Supplement addicts beware. It may be old news that Vitamin A elevates a smoker’s risk of developing lung cancer, but until now the general wisdom was that antioxidants are generally a good cancer preventative (except maybe Vitamin E). James Watson, Nobel Prize winner and co-discoverer of DNA, has news that will make you put down the vitamin bottle and rethink your approach to what you put in your body.
Celebrated geneticist James Watson, one of several researchers who won the Nobel Prize for discovering the structure of DNA, has just published what can only be called a cancer manifesto in Open Biology. It’s full of fairly harsh criticisms for current cancer researchers, but also suggests several ways forward in the “war on cancer.” Among other claims, Watson asserts that antioxidants like vitamin C — often recommended as cancer-prevention supplements — could be causing some forms of cancer. He also has harsh words for personalized medicine, and the laziness of cancer researchers.
He goes on to say that conventional thinking about cancer is all wrong. Antioxidants may be undermining cancer therapies and even causing cancer:
In light of the recent data strongly hinting that much of late-stage cancer’s untreatability may arise from its possession of too many antioxidants, the time has come to seriously ask whether antioxidant use much more likely causes than prevents cancer.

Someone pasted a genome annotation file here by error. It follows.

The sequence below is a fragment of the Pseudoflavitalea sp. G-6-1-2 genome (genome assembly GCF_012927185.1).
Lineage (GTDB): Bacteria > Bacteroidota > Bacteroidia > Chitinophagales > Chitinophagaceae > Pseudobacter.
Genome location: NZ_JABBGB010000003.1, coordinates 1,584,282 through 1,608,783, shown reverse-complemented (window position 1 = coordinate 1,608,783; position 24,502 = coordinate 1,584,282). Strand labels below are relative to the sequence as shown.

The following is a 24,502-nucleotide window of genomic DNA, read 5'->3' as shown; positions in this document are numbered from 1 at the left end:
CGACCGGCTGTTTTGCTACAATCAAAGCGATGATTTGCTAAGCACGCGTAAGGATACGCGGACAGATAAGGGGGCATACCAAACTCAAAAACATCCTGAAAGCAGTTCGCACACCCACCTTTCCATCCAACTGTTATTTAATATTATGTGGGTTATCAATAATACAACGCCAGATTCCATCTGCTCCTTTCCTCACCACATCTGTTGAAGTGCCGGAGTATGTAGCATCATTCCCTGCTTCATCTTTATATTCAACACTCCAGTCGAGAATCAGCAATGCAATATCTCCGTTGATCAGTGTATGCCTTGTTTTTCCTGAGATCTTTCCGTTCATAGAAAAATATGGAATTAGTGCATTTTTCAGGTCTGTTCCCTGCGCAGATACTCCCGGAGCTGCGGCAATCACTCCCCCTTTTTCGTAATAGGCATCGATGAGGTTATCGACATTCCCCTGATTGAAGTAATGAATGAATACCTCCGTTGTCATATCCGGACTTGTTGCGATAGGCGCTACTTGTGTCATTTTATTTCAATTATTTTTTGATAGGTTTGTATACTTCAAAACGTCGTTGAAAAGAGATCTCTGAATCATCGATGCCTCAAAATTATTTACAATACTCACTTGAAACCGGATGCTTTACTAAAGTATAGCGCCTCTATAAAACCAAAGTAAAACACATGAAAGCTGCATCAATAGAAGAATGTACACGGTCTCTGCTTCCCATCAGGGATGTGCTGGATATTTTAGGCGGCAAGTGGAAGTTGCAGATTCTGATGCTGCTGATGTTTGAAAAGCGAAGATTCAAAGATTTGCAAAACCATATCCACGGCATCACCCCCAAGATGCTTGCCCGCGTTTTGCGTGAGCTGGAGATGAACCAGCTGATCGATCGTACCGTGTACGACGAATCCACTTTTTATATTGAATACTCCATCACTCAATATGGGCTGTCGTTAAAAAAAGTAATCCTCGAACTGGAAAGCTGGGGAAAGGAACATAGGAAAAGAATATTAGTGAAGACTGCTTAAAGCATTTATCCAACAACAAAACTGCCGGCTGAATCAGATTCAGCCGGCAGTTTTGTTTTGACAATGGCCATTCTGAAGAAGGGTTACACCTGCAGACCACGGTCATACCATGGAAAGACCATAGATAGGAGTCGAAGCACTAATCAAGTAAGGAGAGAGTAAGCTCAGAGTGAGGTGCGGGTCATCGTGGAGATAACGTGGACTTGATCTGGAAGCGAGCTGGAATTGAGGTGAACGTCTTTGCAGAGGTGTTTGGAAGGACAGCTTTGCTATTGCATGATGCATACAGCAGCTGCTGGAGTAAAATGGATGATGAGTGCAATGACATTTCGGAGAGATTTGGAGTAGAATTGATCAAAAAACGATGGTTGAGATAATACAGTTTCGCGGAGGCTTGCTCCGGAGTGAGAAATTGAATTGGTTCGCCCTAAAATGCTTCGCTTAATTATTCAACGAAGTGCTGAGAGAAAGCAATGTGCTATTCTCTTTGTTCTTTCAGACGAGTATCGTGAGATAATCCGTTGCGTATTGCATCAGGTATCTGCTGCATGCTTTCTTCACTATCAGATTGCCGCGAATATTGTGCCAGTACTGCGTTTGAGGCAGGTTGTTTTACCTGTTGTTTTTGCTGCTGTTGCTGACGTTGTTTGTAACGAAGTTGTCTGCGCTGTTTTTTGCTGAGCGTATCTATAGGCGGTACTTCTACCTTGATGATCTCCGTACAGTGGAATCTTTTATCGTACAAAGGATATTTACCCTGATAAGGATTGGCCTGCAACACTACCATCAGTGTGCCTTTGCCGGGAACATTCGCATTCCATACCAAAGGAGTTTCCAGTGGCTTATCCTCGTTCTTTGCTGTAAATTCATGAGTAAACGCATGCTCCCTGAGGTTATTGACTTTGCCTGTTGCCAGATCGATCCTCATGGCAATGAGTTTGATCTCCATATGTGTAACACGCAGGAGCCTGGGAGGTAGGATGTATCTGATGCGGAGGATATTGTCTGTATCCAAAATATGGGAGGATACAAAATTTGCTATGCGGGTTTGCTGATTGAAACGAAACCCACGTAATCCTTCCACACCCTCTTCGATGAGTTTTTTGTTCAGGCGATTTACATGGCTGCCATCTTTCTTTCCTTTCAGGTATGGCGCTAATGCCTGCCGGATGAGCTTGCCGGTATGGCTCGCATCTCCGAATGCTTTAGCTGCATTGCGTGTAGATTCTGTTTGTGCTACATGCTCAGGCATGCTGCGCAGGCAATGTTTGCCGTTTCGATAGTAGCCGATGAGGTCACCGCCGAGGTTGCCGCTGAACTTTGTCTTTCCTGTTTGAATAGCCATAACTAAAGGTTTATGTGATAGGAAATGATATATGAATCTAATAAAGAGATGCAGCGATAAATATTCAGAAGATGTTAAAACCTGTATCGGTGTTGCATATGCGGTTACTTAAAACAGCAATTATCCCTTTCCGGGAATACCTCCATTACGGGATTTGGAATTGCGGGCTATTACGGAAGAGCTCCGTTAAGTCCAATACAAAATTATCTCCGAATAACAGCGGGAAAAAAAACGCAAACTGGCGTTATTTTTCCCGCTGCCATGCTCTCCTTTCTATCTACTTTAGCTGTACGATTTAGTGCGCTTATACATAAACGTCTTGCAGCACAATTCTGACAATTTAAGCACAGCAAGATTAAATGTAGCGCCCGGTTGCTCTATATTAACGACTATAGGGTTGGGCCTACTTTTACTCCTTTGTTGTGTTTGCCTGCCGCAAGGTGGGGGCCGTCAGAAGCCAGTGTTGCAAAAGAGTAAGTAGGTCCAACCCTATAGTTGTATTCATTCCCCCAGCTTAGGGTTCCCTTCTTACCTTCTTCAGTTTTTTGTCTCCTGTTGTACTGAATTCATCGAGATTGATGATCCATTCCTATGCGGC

All in all, the by now vast number of nutritional intervention trials using the antioxidants β-carotene, vitamin A, vitamin C, vitamin E and selenium have shown no obvious effectiveness in preventing gastrointestinal cancer nor in lengthening mortality. In fact, they seem to slightly shorten the lives of those who take them. Future data may, in fact, show that antioxidant use, particularly that of vitamin E, leads to a small number of cancers that would not have come into existence but for antioxidant supplementation. Blueberries best be eaten because they taste good, not because their consumption will lead to less cancer.
It is thought that antioxidants can prevent damage to DNA from oxygen radicals. But, argues Watson, we want oxygen radicals in cancer cells because this can cause the cells to die. Taking antioxidants might be preventing cancer drugs from destroying cancer cells.
Western medicine’s reductionist, seemingly schizophrenic approach to health and disease not only confuses health conscious people, but leads many of us towards behaviors which are later proven to be downright harmful. Rather than overthinking and worrying ourselves sick trying to find the latest magic pill, isn’t balance, moderation, and sticking to a simple, mostly plant based diet the best path to good health?